Sunday, April 23, 2017

Goals Revisited

Last year on my birthday, I set 4 goals for myself for the upcoming 4 years. - 4 Things in 4 Years til 40 Years

Now, here I am, another year closer to 40. Another year closer to achieving those goals. So I thought I'd check in and do a little progress report.

Goal #1: Make The TIL Foundation a reality.

As I began going down the path of making The TIL Foundation happen, I realized I was going to spend so much time and money making our foundation happen that I would miss time and money going into raising awareness and funding a cure. In the Fall, we instead decided to partner with Alex's Lemonade Stand Foundation and created the TIL Fund. This allowed us to organize events in honor of our daughter without having to jump through all the hoops of creating our own 501(c)3. I'm gonna check this off my to-do list!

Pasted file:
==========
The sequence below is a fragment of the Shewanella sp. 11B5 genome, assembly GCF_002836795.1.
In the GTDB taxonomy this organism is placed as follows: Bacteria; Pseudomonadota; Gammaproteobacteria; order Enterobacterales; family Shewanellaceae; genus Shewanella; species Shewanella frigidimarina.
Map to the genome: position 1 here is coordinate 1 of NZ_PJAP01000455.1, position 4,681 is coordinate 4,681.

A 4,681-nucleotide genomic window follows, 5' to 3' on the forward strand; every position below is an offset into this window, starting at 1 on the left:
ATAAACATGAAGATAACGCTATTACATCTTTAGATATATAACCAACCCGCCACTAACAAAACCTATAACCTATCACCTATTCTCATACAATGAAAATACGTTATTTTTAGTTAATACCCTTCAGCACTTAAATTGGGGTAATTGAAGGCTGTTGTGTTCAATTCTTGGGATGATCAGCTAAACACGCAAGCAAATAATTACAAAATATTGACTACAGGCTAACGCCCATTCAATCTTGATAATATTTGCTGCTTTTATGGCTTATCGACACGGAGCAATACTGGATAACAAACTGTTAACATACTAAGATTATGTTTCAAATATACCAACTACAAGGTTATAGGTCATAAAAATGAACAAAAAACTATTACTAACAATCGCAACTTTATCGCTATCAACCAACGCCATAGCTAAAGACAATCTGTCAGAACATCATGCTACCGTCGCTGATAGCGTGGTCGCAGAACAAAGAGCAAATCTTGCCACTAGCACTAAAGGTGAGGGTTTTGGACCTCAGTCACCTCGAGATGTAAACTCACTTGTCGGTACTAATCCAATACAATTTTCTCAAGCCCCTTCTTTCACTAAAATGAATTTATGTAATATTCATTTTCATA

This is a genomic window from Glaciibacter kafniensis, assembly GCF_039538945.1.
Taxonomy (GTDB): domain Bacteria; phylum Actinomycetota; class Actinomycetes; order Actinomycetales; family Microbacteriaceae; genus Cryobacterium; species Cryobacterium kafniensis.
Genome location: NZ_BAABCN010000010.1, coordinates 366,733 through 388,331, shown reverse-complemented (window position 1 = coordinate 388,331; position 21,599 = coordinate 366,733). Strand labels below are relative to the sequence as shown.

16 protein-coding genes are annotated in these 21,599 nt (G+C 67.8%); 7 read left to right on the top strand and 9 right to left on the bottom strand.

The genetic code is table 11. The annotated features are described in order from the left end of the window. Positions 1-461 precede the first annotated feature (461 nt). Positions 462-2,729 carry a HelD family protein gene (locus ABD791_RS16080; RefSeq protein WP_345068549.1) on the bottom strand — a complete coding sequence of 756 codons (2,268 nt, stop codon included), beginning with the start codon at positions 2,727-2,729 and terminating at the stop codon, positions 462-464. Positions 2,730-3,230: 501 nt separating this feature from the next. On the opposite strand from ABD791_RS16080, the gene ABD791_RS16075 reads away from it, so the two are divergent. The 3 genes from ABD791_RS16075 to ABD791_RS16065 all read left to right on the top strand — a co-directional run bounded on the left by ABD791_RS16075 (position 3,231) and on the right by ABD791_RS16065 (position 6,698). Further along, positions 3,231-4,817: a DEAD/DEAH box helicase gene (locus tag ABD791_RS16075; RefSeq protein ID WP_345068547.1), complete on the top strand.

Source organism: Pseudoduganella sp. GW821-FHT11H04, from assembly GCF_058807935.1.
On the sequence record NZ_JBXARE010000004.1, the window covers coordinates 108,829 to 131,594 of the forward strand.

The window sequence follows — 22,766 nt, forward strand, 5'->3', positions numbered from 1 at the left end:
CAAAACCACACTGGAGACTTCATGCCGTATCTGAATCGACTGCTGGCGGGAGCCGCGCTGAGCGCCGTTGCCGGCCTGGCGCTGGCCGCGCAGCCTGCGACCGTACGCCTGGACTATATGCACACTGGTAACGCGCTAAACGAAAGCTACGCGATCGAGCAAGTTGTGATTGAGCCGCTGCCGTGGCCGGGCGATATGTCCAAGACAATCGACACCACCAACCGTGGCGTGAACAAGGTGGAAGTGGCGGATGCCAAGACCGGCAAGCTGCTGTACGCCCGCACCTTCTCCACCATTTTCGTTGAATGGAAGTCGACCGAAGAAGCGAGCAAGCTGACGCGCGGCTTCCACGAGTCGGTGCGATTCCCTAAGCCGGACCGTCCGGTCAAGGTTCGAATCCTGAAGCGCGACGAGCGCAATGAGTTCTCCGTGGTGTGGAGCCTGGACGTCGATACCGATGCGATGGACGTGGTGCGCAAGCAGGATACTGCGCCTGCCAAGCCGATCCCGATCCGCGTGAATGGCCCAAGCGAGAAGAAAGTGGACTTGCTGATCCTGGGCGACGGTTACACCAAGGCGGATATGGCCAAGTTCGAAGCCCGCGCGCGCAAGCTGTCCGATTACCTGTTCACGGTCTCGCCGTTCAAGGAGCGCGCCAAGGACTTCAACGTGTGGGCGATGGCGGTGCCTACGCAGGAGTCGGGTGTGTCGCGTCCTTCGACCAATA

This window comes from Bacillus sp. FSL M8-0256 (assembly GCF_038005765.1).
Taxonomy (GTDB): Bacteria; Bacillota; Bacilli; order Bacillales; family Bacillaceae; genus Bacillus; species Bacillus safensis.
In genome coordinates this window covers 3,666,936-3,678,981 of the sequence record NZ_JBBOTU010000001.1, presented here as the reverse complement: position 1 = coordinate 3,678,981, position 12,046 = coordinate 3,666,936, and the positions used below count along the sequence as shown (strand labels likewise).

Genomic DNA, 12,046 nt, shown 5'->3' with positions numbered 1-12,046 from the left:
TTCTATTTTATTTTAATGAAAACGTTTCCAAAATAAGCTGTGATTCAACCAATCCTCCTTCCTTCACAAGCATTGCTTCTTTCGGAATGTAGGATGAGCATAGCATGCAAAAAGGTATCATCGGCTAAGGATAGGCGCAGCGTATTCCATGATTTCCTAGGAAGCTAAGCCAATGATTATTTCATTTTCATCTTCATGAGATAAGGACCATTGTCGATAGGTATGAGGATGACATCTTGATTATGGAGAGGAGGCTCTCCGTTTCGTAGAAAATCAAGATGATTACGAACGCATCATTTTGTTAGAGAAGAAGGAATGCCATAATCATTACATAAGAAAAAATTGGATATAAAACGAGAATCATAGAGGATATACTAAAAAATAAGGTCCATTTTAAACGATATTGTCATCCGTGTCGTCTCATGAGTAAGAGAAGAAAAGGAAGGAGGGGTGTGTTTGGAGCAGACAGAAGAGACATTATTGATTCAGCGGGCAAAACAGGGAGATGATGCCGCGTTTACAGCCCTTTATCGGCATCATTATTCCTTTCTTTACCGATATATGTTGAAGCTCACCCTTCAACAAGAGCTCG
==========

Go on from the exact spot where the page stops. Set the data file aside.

Goal #2: Raise $100,000 for pediatric brain tumor research.

In case you haven't heard, we've got some stuff going on! Here's what's in the works:

Norwood Elementary Kindergarten - There are 90 kindergarteners at Norwood Elementary and they are gathering change from all over Knoxville for ALSF. In early April, I went in did presentations to all of the kindergarten classes and sent home coin collection boxes for the kids. We have a large container that we have been filling with bags of change that have been coming home in Luke's backpack. These kids are a giving bunch and I'm so impressed by their excitement to help "Luke's sister".

Go Gray Sunday - This idea has been swirling in my head since 2014, as cards and care packages kept coming in from various churches. Tillery has been on prayer lists across the country and we decided to reach out to many of the churches who have supported us (and others we have met along the way) to have an awareness day. Churches will say a special prayer for families with children with brain tumors, there is an insert for the church bulletins, and many churches are also creating a fundraiser to go along with this day. Go Gray Sunday is May 7th. Here is a recent article written about the day. For more information or to be involved, visit GoGraySunday.com.